Polavaram: A Disaster in the Making & a Coastal Andhra Sin

It will inundate 397 tribal villages, flood thousands of acres of forest land, displace nearly 2.5 lakh tribal people from their homes in Bhadrachalam alone. It will create a problem five times bigger than the Narmada Sagar dam.

Published: 10th February 2014 09:36 AM  |   Last Updated: 10th February 2014 09:41 AM   |  A+A-


THE AP State Reorganisation Bill-2013, as approved by the Union cabinet on February 7, has given the Polavaram irrigation project an orange (not green) light. It gives 397 inundation villages in Bhadrachalam and Palvancha divisions in Khammam district to Seemandhra. It also says the future Telangana government is “deemed to consent” to Polavaram _ a measure the Supreme Court will strike down. 

Polavaram is supposed to irrigate huge acreage, stabilise the Godavari Delta for the second and third crops and divert Godavari water to further stabilise the Krishna Delta for three crops. It also hopes to provide drinking and irrigation water to north coastal Andhra.

The reservoir will inundate 397 tribal villages and flood thousands of acres of valuable forest land. Nearly 2.5 lakh tribal people will be displaced from their homes in Bhadrachalam alone. It will create a problem five times bigger than the Narmada Sagar dam where only 60,000 tribal people were displaced. Chhattisgarh and Odisha have moved the Supreme Court against the project and tribal displacement.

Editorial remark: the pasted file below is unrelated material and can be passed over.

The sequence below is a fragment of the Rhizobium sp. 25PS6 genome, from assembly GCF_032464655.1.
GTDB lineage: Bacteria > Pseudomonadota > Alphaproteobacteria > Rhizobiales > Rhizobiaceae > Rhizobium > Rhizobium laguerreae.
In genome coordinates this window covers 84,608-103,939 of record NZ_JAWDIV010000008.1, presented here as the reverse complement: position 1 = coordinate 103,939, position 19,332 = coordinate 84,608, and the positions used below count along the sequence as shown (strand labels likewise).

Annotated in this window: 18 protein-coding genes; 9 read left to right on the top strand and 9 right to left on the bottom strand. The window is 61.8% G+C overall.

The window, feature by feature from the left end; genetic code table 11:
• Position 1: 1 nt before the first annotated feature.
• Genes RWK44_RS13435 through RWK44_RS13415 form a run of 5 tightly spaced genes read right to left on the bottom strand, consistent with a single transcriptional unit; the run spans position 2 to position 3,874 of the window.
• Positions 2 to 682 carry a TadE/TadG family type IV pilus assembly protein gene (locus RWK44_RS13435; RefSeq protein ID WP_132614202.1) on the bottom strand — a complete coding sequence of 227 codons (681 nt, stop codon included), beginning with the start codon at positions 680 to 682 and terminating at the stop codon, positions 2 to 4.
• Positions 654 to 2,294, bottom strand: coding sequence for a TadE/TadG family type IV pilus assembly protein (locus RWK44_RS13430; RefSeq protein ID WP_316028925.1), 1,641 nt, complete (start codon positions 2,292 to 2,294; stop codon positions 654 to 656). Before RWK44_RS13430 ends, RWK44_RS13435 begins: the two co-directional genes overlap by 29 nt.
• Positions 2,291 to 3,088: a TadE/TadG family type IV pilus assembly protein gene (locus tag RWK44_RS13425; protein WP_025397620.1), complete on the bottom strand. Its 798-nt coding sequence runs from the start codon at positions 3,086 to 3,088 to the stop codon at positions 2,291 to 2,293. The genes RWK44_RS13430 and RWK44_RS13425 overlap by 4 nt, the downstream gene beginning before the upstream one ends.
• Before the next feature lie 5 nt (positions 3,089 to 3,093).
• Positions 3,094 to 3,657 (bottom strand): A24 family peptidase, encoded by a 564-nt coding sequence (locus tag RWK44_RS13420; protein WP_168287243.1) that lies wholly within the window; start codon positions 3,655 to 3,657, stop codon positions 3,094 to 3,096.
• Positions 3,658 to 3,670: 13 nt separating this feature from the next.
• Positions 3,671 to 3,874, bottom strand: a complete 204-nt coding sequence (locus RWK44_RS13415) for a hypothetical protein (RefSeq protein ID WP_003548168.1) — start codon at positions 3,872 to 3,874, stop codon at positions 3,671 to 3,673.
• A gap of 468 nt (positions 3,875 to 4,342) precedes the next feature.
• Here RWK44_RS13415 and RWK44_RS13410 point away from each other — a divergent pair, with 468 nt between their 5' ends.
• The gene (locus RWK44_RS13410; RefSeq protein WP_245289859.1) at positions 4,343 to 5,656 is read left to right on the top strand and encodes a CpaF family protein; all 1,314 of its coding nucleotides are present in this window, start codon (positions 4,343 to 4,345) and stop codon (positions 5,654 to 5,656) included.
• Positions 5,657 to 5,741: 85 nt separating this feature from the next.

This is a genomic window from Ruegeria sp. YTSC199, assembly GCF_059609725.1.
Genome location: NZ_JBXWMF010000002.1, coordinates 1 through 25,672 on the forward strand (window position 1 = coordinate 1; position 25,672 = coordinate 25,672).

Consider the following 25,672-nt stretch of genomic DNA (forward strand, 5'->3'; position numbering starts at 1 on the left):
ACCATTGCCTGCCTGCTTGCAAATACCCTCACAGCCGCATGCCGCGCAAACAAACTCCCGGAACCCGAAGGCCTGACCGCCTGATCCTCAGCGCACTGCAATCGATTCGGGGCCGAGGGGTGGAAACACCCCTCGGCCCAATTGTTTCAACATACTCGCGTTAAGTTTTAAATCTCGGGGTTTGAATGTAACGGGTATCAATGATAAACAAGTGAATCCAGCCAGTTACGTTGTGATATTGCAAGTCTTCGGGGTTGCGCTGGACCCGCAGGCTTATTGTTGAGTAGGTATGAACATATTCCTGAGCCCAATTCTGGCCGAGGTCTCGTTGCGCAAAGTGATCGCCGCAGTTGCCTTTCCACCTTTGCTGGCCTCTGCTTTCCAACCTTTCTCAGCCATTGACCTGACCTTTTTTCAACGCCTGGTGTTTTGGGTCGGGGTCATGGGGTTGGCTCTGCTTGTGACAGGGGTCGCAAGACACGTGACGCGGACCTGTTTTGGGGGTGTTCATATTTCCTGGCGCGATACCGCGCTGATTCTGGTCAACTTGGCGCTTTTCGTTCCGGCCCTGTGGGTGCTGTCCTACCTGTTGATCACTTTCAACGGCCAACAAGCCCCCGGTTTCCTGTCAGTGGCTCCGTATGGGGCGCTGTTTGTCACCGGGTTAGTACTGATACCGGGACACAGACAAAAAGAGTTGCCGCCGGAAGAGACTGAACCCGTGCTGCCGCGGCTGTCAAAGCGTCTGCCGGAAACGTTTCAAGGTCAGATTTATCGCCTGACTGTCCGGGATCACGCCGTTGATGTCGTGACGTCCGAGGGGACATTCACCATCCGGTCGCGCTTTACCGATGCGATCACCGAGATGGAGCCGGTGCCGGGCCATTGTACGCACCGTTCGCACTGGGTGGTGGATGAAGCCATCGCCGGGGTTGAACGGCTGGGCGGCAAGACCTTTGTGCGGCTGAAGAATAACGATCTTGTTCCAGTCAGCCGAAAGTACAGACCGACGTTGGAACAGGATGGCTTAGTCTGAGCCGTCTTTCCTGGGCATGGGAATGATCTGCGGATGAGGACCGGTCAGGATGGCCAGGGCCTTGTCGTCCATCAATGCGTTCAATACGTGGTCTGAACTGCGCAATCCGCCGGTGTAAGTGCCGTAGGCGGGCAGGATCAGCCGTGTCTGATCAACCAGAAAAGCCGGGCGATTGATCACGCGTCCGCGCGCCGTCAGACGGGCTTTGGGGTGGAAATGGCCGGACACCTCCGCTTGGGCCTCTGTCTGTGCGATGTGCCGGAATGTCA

The Union ministry of environment and forests, on February 8, 2011, directed the state not to start construction and to reduce the dam’s height to minimise inundation. But the Seemandhra’s contention is that reducing the height of the dam will prevent diversion of Godavari water to the Krishna Delta.

Bachawat Award (KWDT-I) allowed transfer of Godavari water to Krishna Delta subject to adjustment with other states. Commenting on this, the Brajesh Misra Tribunal (KWDT -II) said: “The above provision made in the final order of KWDT-I makes it more than clear that in case of diversion of water from any other river to the Krishna, all the riparian states or the contesting states can extend a claim for a greater share on account of augmentation of the water in the Krishna. It may only be noted here that as it regards the proposed diversion of 80 tmcft of Godavari water from the Polavaram reservoir, there is already an agreement amongst states that 45 tmcft shall go to Andhra Pradesh, 21 tmcft to Karnataka and 14 tmcft to Maharashtra (KWDT II, p. 681)

Thus, if Krishna Delta gets 80 tmcft from the Godavari, the same volume will be released from the Krishna. Of it, Karnataka and Maharashtra will get 35 tmcft and  Telangana state 20 tmcft from Andhra Pradesh’s share of 45 tmcft since the Krishna Delta will be safe and  Nagarjunasagar is assured of water. Only Rayalaseema will have to bear the loss of over 65 tmcft.